Singapore Airlines Nonstop Flights To Los Angeles Begin November 2

Filed Under: Singapore

Singapore Airlines currently operates flights from Singapore to Los Angeles via both Seoul Incheon and Tokyo Narita.

They are taking delivery of the first of seven ultra long range Airbus A350-900ULR aircraft later this year, which allows them to fly to just about anywhere in the United States, nonstop. They have already announced they will fly nonstop from Singapore to New York from October 11 this year, with the first frames they receive.

This aircraft will have just 161 seats, including 67 business class seats (in a 1-2-1 configuration), and 94 premium economy seats (in a 2-4-2 configuration).

The second destination to be served with this ultra long range aircraft is Los Angeles. United already fly this route nonstop with their 787-9 Dreamliners. While Singapore Airlines has recently taken delivery of their first 787-10 Dreamliners (for which they were the launch customer), this aircraft is fitted with Singapore Airlines’ new regional product, and also isn’t especially long range, so is not suitable for ultra long range travel.

With Singapore Airlines set to launch nonstop flights between the cities and with an undoubtedly superior product, United has recently announced they will cancel the route from October 27 this year.

Australian Business Traveler is today reporting that Singapore Airlines will commence nonstop flights between Singapore and Los Angeles from November 2 (so only a week after United ceases their flights). The flights will operate on Friday, Sunday and then Wednesday of that week (presumably as Singapore Airlines only has one frame to operate them with), before moving to a daily service from November 9. The schedule for the daily service will be as follows, with a flight time of about 17 hours in each direction:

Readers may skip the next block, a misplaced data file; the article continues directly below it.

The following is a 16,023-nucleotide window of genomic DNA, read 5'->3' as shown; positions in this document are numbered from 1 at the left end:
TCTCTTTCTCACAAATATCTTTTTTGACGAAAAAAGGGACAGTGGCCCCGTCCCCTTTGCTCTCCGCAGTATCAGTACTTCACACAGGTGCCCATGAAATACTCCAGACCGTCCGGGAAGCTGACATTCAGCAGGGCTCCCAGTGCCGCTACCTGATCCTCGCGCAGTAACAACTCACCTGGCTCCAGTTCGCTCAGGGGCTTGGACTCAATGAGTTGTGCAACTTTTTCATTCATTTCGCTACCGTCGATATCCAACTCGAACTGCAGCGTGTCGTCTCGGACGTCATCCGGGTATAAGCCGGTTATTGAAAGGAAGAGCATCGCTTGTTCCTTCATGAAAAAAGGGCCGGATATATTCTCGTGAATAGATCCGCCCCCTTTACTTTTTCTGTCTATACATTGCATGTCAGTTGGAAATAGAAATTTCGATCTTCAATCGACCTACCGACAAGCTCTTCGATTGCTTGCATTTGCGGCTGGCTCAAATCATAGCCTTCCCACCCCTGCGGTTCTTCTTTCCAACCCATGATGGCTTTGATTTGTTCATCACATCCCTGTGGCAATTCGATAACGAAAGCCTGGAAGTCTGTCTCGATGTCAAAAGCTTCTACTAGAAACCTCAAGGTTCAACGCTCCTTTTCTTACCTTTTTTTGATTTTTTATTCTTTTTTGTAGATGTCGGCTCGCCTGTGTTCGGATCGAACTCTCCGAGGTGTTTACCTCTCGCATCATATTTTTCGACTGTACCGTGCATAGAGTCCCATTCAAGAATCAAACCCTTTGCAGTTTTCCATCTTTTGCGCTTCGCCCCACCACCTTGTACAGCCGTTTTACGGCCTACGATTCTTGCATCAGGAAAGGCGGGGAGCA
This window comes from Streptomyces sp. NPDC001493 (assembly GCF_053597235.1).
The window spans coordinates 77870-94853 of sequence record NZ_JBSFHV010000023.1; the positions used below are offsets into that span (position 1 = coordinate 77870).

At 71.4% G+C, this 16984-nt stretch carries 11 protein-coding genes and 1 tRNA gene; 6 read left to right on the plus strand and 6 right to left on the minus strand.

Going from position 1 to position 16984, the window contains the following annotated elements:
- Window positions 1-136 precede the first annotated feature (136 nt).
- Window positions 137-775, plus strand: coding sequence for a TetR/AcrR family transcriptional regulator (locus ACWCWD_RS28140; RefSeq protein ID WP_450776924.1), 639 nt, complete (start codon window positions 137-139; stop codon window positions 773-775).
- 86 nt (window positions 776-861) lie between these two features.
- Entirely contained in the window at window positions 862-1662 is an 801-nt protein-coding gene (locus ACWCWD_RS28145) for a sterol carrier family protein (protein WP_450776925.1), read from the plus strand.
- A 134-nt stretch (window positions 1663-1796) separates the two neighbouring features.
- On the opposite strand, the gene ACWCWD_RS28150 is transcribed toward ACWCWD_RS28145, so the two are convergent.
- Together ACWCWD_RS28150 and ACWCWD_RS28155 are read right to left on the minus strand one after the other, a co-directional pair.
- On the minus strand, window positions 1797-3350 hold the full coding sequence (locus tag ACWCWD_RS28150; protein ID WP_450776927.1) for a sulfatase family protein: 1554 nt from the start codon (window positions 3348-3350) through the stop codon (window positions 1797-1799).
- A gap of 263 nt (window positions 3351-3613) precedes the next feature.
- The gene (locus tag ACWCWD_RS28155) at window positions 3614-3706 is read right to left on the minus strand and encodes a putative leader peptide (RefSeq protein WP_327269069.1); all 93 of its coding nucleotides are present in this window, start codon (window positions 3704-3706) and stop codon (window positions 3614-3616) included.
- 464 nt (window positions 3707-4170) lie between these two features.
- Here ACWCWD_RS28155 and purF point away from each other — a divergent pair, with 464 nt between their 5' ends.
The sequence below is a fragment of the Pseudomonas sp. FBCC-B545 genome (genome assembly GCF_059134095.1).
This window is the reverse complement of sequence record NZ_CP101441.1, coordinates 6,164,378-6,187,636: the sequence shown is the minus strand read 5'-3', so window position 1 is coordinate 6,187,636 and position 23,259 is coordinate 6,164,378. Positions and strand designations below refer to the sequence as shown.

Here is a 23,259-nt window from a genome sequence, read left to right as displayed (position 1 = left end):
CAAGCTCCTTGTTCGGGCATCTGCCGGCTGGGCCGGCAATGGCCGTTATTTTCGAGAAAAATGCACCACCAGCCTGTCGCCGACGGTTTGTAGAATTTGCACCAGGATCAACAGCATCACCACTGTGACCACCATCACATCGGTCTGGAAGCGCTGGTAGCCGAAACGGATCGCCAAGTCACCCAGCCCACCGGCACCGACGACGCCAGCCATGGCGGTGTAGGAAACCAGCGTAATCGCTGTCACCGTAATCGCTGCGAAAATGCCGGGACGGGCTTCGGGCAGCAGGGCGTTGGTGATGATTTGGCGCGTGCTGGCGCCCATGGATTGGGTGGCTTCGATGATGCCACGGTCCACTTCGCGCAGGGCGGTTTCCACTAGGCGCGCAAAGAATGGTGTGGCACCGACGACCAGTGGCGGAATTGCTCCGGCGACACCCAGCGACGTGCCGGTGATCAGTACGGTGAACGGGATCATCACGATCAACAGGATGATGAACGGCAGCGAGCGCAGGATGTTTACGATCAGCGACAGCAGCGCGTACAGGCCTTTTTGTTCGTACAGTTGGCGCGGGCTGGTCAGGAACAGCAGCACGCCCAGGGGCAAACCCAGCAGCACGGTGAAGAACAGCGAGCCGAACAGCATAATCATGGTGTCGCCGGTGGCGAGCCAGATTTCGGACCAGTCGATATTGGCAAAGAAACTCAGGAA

• SQ38 Singapore to Los Angeles departing 8:45PM arriving 7:55PM
  • SQ37 Los Angeles to Singapore departing 10:55PM arriving 8:50AM (+2 days)

These are the same flight numbers Singapore Airlines used, when they used to operate the route nonstop with Airbus A340 aircraft many years ago.

From December 7 this year, Singapore Airlines will also add an additional three flights per week with the following schedule using also using the A350-900ULR:

  • SQ36 Singapore to Los Angeles departing 8:20AM arriving 7:30AM (Wednesdays, Fridays and Sundays)
  • SQ35 Los Angeles to Singapore departing 9:15AM arriving 7:05PM (+1 day) (Wednesdays, Fridays and Sundays)

Singapore Airlines will retain their existing Singapore to Tokyo to Los Angeles flights with a Boeing 777-300ER operating, however their service via Seoul will be limited to just Singapore to Seoul to Singapore from December 1.

Is San Francisco the 3rd ULR North American destination?

Singapore Airlines has previously said they planned to launch their special ultra long range A350 on a third North American destination (in addition to New York and Los Angeles) and predictions were new destinations of either Chicago, or Toronto, as they are both Star Alliance hubs.

But will it just be an existing destination instead?

Singapore Airlines already operate a ‘standard’ Airbus A350-900 (non-ULR) direct from Singapore to San Francisco which features an economy cabin. They have also announced today that they will operate their special ultra long range A350 on the same route three times a week in addition to their existing daily flight.

The new flight numbers will operate as follows, from November 28 this year:

  • SQ34 Singapore to San Francisco departing 3:20PM arriving 1:50PM (Wednesdays, Fridays and Sundays)
  • SQ33 San Francisco to Singapore departing 8:10PM arriving 5:40AM (+2 days) (Wednesdays, Fridays and Sundays)

It’s odd that they only have seven of these special configuration, special range aircraft joining their fleet, yet choose to deploy them on a route they don’t actually need to (because it can be operated by ‘normal’ A350). Is there really that much premium demand?

This decision is also surprising because United is going double daily on their direct flights between these two cities (moving the aircraft off the Los Angeles to Singapore route), which means three times a week there will be four direct flights a day between the two Star Alliance carriers, which is insane.

Bottom line

I’m loving all these new route announcements thanks to new aircraft technology. It’s a great time to be an aviation enthusiast.